Five characters in a human world they believe their own, yet which holds them hostage in an eternal struggle between order and chaos: this piece is a perspective inspired by The Chronicles of Chaos trilogy by John C. Wright. These characters are members of different realms of chaos to which they cannot return without risking the destruction of their present world. This piece is in a fantasy style both in story and music. Starting with a forming space (wind noises and soft clicking) that gradually focuses through an oscillatory figure into fragments of the characters’ themes. Once all characters are present, chaos ensues, obliterating the musical space, which had formed. Shocked and unsteady the initial space returns with wind noise, soft clicking, and the oscillatory figure. A march to the end of the movement accompanies the character’s exits, who leave though a giant set of golden carved doors that slam behind them with a boom. This has a very thick orchestration bordering on cacophony. Old and new musical ideas are presented and layered. The end homogenizes in gesture climbing and receding until the last notes resound like a great door closing.

The Colored Horses

PDF score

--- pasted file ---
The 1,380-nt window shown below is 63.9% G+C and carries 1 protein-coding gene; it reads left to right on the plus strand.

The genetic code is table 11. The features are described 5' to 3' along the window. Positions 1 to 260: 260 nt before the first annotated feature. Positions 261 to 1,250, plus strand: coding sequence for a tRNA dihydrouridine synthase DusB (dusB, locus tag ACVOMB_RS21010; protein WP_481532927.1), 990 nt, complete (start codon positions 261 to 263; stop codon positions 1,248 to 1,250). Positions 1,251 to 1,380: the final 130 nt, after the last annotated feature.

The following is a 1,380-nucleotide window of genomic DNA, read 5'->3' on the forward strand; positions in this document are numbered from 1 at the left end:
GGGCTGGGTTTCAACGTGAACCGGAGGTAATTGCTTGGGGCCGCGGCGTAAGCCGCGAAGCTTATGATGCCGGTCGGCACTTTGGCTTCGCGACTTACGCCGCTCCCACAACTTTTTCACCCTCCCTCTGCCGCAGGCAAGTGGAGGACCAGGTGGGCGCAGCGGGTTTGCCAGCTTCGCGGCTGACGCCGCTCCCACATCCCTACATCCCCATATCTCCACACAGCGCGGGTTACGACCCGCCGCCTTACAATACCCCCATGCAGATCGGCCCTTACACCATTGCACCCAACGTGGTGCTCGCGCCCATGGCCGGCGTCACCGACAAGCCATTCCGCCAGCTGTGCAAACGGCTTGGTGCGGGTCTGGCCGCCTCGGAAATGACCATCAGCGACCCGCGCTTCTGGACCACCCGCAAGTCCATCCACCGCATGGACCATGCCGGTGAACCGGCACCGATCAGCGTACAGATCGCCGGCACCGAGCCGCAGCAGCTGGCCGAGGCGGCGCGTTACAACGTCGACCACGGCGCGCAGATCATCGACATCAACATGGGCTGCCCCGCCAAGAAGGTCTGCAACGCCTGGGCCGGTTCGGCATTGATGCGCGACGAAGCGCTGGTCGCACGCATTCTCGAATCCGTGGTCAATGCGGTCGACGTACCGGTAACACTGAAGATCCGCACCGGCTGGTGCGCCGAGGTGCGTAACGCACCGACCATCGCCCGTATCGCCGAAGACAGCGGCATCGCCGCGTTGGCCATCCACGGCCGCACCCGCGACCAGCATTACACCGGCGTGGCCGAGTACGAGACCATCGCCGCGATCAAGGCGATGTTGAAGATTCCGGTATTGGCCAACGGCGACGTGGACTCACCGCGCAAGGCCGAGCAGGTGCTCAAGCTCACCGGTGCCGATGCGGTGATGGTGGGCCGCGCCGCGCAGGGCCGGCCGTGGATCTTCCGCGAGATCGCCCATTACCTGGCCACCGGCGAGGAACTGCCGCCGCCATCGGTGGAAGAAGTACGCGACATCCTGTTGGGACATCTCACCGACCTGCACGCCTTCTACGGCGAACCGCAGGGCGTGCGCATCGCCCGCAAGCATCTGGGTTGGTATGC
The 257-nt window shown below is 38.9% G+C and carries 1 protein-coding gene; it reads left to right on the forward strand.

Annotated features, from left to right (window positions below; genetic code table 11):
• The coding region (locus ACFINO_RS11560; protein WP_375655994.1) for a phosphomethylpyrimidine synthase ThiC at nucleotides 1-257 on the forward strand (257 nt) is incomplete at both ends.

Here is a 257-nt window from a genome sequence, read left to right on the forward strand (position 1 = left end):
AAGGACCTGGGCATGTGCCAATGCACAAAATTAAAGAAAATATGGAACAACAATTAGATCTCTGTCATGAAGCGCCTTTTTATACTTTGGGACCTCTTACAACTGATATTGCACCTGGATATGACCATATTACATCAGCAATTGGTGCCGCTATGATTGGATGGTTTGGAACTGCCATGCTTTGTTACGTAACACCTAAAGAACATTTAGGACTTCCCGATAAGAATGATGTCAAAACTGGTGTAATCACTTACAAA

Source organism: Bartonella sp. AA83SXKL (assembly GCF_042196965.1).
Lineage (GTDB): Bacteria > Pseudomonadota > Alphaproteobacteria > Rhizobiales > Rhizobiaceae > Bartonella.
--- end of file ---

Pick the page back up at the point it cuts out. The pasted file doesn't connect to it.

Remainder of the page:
My sister extemporaneously improvised the colored horses’ story while we were walking; a chalk colored horse on the sidewalk had inspired her. I have an interest in working with speaking and music because to my eyes the performers are people as much as they are instruments. They are people who have spent years working on mastering an instrument to create sound, and that is what they want to showcase in a performance. But there is a huge part of the process that is not recognized by the audience. The audience does not see the hours of practice and preparation in a recital or the number of people it takes to make such a thing possible. Most of this is taken for granted. I see speaking as a way to humanize the performers to the audience. To reach out to them and say “I am a person who has spent thousands of hours mastering my craft and I am also a person who has family and friends that I talk to and engage with by speaking.” In this piece I wanted to use the humanness in storytelling and place it in a musical landscape. I am working with several textures starting with a guitar harmonic intro as the hook. I proceed with the beginning of the story with a speaking and guitar duet. A gestural build-up comprises the space between the speaking until there is a break. A bar of silence separates this from the fast moving landscape of the horses. This is minimalist influenced texture that shifts between tonalities. It is my hope this piece is interesting to play and listen to while still provoking thoughts of passing pleasure and beauty found in the natural world.